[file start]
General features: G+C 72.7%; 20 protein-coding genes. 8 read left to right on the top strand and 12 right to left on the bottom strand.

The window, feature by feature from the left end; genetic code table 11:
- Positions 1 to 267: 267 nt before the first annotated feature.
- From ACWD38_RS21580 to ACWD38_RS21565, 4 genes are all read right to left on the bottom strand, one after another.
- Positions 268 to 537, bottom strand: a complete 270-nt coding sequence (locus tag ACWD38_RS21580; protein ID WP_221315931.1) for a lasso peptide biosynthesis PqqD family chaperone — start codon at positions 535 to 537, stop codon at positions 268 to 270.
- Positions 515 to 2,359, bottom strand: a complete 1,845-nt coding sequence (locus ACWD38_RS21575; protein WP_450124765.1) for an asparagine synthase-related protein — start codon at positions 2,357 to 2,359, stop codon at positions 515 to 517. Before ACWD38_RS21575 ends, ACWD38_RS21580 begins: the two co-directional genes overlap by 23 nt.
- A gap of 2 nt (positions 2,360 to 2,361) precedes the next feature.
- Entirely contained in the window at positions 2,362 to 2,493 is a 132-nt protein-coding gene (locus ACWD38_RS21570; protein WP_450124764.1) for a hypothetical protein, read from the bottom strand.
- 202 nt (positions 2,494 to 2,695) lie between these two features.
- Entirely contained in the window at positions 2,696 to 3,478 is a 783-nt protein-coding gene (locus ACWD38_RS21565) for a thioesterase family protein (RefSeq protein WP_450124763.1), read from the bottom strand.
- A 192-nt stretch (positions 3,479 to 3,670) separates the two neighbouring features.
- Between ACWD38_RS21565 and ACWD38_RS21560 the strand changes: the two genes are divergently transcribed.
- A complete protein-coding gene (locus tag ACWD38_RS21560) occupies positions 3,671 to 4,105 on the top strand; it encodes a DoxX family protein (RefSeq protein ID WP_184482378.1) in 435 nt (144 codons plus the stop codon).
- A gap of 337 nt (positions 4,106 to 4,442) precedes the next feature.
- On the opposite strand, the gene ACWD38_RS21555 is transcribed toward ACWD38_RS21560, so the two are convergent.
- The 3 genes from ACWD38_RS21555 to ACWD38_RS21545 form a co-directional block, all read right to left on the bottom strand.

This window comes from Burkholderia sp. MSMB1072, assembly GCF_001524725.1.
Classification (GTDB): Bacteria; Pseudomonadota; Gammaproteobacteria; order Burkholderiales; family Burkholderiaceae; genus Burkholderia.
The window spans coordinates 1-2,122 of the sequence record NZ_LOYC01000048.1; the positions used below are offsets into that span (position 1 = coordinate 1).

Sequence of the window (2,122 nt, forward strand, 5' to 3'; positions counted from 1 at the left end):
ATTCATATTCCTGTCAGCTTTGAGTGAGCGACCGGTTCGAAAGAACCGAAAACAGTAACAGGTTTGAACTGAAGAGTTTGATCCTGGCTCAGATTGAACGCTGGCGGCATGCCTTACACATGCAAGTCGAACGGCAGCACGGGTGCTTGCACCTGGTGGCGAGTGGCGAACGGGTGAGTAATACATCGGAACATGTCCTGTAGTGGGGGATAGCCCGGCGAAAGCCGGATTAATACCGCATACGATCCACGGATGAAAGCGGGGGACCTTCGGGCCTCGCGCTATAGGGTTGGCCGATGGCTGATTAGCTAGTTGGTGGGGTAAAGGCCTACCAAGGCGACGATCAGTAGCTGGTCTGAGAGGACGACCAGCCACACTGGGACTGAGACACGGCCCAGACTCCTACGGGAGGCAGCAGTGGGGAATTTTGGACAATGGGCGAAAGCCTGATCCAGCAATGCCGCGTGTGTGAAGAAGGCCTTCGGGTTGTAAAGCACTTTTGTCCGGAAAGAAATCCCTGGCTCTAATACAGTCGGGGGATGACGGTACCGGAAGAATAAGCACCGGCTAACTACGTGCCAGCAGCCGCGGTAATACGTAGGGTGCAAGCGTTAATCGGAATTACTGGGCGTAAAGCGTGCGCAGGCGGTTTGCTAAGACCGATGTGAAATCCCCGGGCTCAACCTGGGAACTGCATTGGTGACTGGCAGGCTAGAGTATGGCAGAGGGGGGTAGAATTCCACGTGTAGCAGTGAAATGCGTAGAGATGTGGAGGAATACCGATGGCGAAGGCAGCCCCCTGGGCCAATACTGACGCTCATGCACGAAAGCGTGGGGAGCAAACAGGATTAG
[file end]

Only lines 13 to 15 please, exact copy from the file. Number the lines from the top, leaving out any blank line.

- A complete protein-coding gene (locus tag ACWD38_RS21560) occupies positions 3,671 to 4,105 on the top strand; it encodes a DoxX family protein (RefSeq protein ID WP_184482378.1) in 435 nt (144 codons plus the stop codon).
- A gap of 337 nt (positions 4,106 to 4,442) precedes the next feature.
- On the opposite strand, the gene ACWD38_RS21555 is transcribed toward ACWD38_RS21560, so the two are convergent.